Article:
Egan v. State Bar

Annotate this Case
[S. F. No. 15874. In Bank. January 12, 1938.]

GEORGE C. W. EGAN, Petitioner, v. THE STATE BAR OF CALIFORNIA, Respondent.

COUNSEL

George C. W. Egan, in pro. per., for Appellant.

Philbrick McCoy for Respondent.

OPINION

THE COURT.

This is a proceeding to review a recommendation of the Board of Governors of the State Bar that petitioner, George C. W. Egan, be disbarred. The local administrative committee which heard the charges against him recommended suspension for one year. The examiner who conducted the hearing before the local committee filed a statement, in opposition to the recommendation of the committee, wherein he stated that in his view a reprimand and restitution would constitute the proper disciplinary action.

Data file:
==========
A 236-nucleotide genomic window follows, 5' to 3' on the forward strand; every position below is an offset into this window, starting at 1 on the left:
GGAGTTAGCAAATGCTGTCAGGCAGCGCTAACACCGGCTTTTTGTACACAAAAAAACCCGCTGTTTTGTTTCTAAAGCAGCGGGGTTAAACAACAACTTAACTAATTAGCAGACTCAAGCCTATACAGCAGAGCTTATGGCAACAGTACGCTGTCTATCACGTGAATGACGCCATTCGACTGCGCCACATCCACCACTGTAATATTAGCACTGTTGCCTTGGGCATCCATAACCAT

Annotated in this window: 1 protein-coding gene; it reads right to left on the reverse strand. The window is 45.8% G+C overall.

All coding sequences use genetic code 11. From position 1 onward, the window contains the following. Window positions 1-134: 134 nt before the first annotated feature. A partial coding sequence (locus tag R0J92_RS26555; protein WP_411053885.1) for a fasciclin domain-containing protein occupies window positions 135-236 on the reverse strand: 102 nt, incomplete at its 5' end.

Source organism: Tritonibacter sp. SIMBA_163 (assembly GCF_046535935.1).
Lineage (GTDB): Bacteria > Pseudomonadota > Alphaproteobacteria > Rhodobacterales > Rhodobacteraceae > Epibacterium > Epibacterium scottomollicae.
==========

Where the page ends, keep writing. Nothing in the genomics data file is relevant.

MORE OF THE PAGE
Petitioner was charged with appropriating to his own use funds collected by him upon a judgment recovered by his client, Mary E. Sheehan, the complaining witness herein. Petitioner has at all times during this proceeding admitted the misappropriation. But he contends that the penalty recommended is "unfair, unjust and unwarranted". In his petition for the writ of review he states that no proceeding has ever before been taken against him by the State Bar, and that all moneys appropriated by him have now been repaid. [1] He attached to the petition an unverified statement made by Mary E. Sheehan to the effect that full and complete restitution had been made to her. The date of restitution [10 Cal. 2d 460] does not appear either from the petition for writ of review or from the statement of Mrs. Sheehan. At the time of the hearing before the local committee the funds had not been restored. It is also set forth in Mrs. Sheehan's statement that petitioner has two minor children, who will be without support if he is permanently disbarred. Under our decision in Allen v. State Bar, 218 Cal. 19, 26 [21 PaCal.2d 107], this statement is not properly a part of the record in this proceeding.